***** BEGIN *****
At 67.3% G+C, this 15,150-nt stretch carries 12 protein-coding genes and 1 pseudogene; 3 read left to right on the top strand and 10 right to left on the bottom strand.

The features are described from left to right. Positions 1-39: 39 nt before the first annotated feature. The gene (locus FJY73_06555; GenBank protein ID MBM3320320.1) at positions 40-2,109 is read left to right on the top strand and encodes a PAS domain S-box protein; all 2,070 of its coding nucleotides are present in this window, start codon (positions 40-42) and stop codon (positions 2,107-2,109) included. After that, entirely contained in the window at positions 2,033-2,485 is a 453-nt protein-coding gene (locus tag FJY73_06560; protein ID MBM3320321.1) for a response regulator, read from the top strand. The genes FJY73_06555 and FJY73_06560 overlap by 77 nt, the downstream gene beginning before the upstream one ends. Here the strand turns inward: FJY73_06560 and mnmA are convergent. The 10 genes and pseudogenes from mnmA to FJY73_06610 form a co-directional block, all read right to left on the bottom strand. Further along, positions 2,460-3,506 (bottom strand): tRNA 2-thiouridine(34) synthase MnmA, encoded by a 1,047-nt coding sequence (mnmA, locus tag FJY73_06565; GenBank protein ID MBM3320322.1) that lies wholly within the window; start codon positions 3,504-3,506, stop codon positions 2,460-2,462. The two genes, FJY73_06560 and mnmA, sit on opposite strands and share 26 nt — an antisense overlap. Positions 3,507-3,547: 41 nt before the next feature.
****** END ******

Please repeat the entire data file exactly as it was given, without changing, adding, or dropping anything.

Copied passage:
At 67.3% G+C, this 15,150-nt stretch carries 12 protein-coding genes and 1 pseudogene; 3 read left to right on the top strand and 10 right to left on the bottom strand.

The features are described from left to right. Positions 1-39: 39 nt before the first annotated feature. The gene (locus FJY73_06555; GenBank protein ID MBM3320320.1) at positions 40-2,109 is read left to right on the top strand and encodes a PAS domain S-box protein; all 2,070 of its coding nucleotides are present in this window, start codon (positions 40-42) and stop codon (positions 2,107-2,109) included. After that, entirely contained in the window at positions 2,033-2,485 is a 453-nt protein-coding gene (locus tag FJY73_06560; protein ID MBM3320321.1) for a response regulator, read from the top strand. The genes FJY73_06555 and FJY73_06560 overlap by 77 nt, the downstream gene beginning before the upstream one ends. Here the strand turns inward: FJY73_06560 and mnmA are convergent. The 10 genes and pseudogenes from mnmA to FJY73_06610 form a co-directional block, all read right to left on the bottom strand. Further along, positions 2,460-3,506 (bottom strand): tRNA 2-thiouridine(34) synthase MnmA, encoded by a 1,047-nt coding sequence (mnmA, locus tag FJY73_06565; GenBank protein ID MBM3320322.1) that lies wholly within the window; start codon positions 3,504-3,506, stop codon positions 2,460-2,462. The two genes, FJY73_06560 and mnmA, sit on opposite strands and share 26 nt — an antisense overlap. Positions 3,507-3,547: 41 nt before the next feature.